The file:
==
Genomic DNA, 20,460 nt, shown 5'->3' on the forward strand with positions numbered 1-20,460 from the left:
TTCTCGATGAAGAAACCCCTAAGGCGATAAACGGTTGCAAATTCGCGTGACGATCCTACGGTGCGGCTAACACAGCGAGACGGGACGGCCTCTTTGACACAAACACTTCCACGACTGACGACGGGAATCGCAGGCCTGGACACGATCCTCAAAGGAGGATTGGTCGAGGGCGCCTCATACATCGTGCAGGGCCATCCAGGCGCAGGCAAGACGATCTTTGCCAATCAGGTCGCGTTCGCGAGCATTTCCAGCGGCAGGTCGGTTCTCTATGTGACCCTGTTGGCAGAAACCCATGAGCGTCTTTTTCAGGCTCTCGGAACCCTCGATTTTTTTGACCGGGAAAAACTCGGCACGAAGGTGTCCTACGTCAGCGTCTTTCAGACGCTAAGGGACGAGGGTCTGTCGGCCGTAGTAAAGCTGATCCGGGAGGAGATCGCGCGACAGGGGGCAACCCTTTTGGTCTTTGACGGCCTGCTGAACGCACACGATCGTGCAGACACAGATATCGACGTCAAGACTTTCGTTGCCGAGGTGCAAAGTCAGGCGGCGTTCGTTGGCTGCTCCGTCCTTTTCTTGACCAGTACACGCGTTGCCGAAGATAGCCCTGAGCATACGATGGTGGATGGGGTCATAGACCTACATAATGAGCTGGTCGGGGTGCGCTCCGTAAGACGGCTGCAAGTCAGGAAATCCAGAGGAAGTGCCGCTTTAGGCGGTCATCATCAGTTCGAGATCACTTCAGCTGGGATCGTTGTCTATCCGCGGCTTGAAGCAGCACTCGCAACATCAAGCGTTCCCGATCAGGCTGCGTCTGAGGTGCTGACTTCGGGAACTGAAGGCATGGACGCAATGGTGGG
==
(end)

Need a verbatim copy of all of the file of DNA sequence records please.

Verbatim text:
Genomic DNA, 20,460 nt, shown 5'->3' on the forward strand with positions numbered 1-20,460 from the left:
TTCTCGATGAAGAAACCCCTAAGGCGATAAACGGTTGCAAATTCGCGTGACGATCCTACGGTGCGGCTAACACAGCGAGACGGGACGGCCTCTTTGACACAAACACTTCCACGACTGACGACGGGAATCGCAGGCCTGGACACGATCCTCAAAGGAGGATTGGTCGAGGGCGCCTCATACATCGTGCAGGGCCATCCAGGCGCAGGCAAGACGATCTTTGCCAATCAGGTCGCGTTCGCGAGCATTTCCAGCGGCAGGTCGGTTCTCTATGTGACCCTGTTGGCAGAAACCCATGAGCGTCTTTTTCAGGCTCTCGGAACCCTCGATTTTTTTGACCGGGAAAAACTCGGCACGAAGGTGTCCTACGTCAGCGTCTTTCAGACGCTAAGGGACGAGGGTCTGTCGGCCGTAGTAAAGCTGATCCGGGAGGAGATCGCGCGACAGGGGGCAACCCTTTTGGTCTTTGACGGCCTGCTGAACGCACACGATCGTGCAGACACAGATATCGACGTCAAGACTTTCGTTGCCGAGGTGCAAAGTCAGGCGGCGTTCGTTGGCTGCTCCGTCCTTTTCTTGACCAGTACACGCGTTGCCGAAGATAGCCCTGAGCATACGATGGTGGATGGGGTCATAGACCTACATAATGAGCTGGTCGGGGTGCGCTCCGTAAGACGGCTGCAAGTCAGGAAATCCAGAGGAAGTGCCGCTTTAGGCGGTCATCATCAGTTCGAGATCACTTCAGCTGGGATCGTTGTCTATCCGCGGCTTGAAGCAGCACTCGCAACATCAAGCGTTCCCGATCAGGCTGCGTCTGAGGTGCTGACTTCGGGAACTGAAGGCATGGACGCAATGGTGGG